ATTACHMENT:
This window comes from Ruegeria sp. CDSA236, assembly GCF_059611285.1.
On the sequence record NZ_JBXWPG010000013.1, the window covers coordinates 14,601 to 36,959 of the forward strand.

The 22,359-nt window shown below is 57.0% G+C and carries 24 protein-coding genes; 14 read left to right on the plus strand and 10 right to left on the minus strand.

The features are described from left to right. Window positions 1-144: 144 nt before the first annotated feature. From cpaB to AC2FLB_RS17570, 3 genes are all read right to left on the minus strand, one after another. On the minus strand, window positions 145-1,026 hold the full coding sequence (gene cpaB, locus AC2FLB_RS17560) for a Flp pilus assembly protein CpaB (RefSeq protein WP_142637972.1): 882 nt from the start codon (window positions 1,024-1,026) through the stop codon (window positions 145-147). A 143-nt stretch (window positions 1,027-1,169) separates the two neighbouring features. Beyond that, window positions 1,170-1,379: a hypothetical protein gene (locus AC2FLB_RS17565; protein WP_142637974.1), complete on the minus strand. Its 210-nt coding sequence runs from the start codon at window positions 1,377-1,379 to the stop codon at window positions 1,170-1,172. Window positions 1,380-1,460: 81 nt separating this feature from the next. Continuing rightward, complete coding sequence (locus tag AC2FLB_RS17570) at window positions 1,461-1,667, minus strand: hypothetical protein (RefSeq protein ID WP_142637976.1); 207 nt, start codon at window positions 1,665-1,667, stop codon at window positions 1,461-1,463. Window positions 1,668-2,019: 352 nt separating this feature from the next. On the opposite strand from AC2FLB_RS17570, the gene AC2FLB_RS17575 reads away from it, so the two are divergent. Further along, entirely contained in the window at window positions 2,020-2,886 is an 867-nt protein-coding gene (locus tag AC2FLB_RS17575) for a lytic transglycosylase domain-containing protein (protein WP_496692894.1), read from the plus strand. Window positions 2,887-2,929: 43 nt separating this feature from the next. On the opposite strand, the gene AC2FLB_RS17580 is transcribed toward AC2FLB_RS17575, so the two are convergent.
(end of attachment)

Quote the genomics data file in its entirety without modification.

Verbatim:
This window comes from Ruegeria sp. CDSA236, assembly GCF_059611285.1.
On the sequence record NZ_JBXWPG010000013.1, the window covers coordinates 14,601 to 36,959 of the forward strand.

The 22,359-nt window shown below is 57.0% G+C and carries 24 protein-coding genes; 14 read left to right on the plus strand and 10 right to left on the minus strand.

The features are described from left to right. Window positions 1-144: 144 nt before the first annotated feature. From cpaB to AC2FLB_RS17570, 3 genes are all read right to left on the minus strand, one after another. On the minus strand, window positions 145-1,026 hold the full coding sequence (gene cpaB, locus AC2FLB_RS17560) for a Flp pilus assembly protein CpaB (RefSeq protein WP_142637972.1): 882 nt from the start codon (window positions 1,024-1,026) through the stop codon (window positions 145-147). A 143-nt stretch (window positions 1,027-1,169) separates the two neighbouring features. Beyond that, window positions 1,170-1,379: a hypothetical protein gene (locus AC2FLB_RS17565; protein WP_142637974.1), complete on the minus strand. Its 210-nt coding sequence runs from the start codon at window positions 1,377-1,379 to the stop codon at window positions 1,170-1,172. Window positions 1,380-1,460: 81 nt separating this feature from the next. Continuing rightward, complete coding sequence (locus tag AC2FLB_RS17570) at window positions 1,461-1,667, minus strand: hypothetical protein (RefSeq protein ID WP_142637976.1); 207 nt, start codon at window positions 1,665-1,667, stop codon at window positions 1,461-1,463. Window positions 1,668-2,019: 352 nt separating this feature from the next. On the opposite strand from AC2FLB_RS17570, the gene AC2FLB_RS17575 reads away from it, so the two are divergent. Further along, entirely contained in the window at window positions 2,020-2,886 is an 867-nt protein-coding gene (locus tag AC2FLB_RS17575) for a lytic transglycosylase domain-containing protein (protein WP_496692894.1), read from the plus strand. Window positions 2,887-2,929: 43 nt separating this feature from the next. On the opposite strand, the gene AC2FLB_RS17580 is transcribed toward AC2FLB_RS17575, so the two are convergent.